Like VLAN 1 in a PVST/legacy STP edge, instance 0 is the only instance which interacts with STP outside the MST region.  In such an environment, instance 0 merges with the non-MST regions via a Common Spanning Tree.  If that term sounds familiar, it’s because it’s the same term we used to describe the merger of VLAN 1 in an PVST region with a legacy 802.1D STP region.  While the interaction between MST and non-MST regions (or even between different MST regions) is not exactly the same as the CST/PVST interactions, the basic underlying concept is still the same: presenting a Spanning Tree topology that is merged between regions inside and outside of the MST region. The CST is the set of links between region boundaries.  In each region, the CST and the IST (Instance 0) merge and become the Common and Internal Spanning Tree, or CIST.  Individual regions each have a root bridge, and the CIST recognizes a single CIST Root Switch (one to rule them all), and a CIST Regional Root Switch in each individual region.  Yes, I said that – “There will be multiple root bridges in the CIST.”  Not surprisingly, the election of the CIST Root switch is won by the Regional Root switch with the lowest bridge ID, along with all switches in the STP/RSTP domains.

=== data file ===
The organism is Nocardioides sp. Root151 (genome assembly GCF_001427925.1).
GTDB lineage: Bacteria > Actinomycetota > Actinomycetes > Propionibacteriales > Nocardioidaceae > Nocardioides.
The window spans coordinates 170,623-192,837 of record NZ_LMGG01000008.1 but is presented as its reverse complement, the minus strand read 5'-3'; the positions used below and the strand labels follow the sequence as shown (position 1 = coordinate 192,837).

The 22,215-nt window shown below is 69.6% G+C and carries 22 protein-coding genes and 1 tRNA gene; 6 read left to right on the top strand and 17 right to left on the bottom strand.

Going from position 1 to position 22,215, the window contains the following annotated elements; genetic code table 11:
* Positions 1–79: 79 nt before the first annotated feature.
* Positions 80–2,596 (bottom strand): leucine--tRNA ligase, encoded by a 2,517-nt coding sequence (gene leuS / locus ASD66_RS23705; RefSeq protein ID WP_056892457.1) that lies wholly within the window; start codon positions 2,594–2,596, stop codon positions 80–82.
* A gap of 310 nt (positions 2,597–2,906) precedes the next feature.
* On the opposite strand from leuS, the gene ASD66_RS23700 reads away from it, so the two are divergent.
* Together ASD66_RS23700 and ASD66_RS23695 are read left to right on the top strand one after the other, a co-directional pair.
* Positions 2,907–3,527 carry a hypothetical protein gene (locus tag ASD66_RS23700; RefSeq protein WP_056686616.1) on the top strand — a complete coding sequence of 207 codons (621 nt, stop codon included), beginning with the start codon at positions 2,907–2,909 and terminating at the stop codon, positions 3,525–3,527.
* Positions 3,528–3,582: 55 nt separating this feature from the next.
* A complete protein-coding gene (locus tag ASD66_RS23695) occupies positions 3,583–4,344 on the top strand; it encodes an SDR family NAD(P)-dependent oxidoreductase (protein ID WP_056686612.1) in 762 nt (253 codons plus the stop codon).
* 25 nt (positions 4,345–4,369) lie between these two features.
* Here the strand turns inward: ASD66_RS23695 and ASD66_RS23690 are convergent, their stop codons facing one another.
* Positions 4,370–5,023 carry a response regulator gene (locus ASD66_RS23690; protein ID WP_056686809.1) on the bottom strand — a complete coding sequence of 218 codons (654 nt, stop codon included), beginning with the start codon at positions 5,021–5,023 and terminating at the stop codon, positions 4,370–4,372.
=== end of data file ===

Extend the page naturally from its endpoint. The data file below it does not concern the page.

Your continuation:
When RSPT or legacy STP switches interact with an MST switch, they must first operate as if they have a single topology.  In other words, there can be no per-VLAN concepts between the MST and non-MST regions.  MST handles this interoperation by simply having its instance 0 format BPDUs in a manner consistent with legacy STP.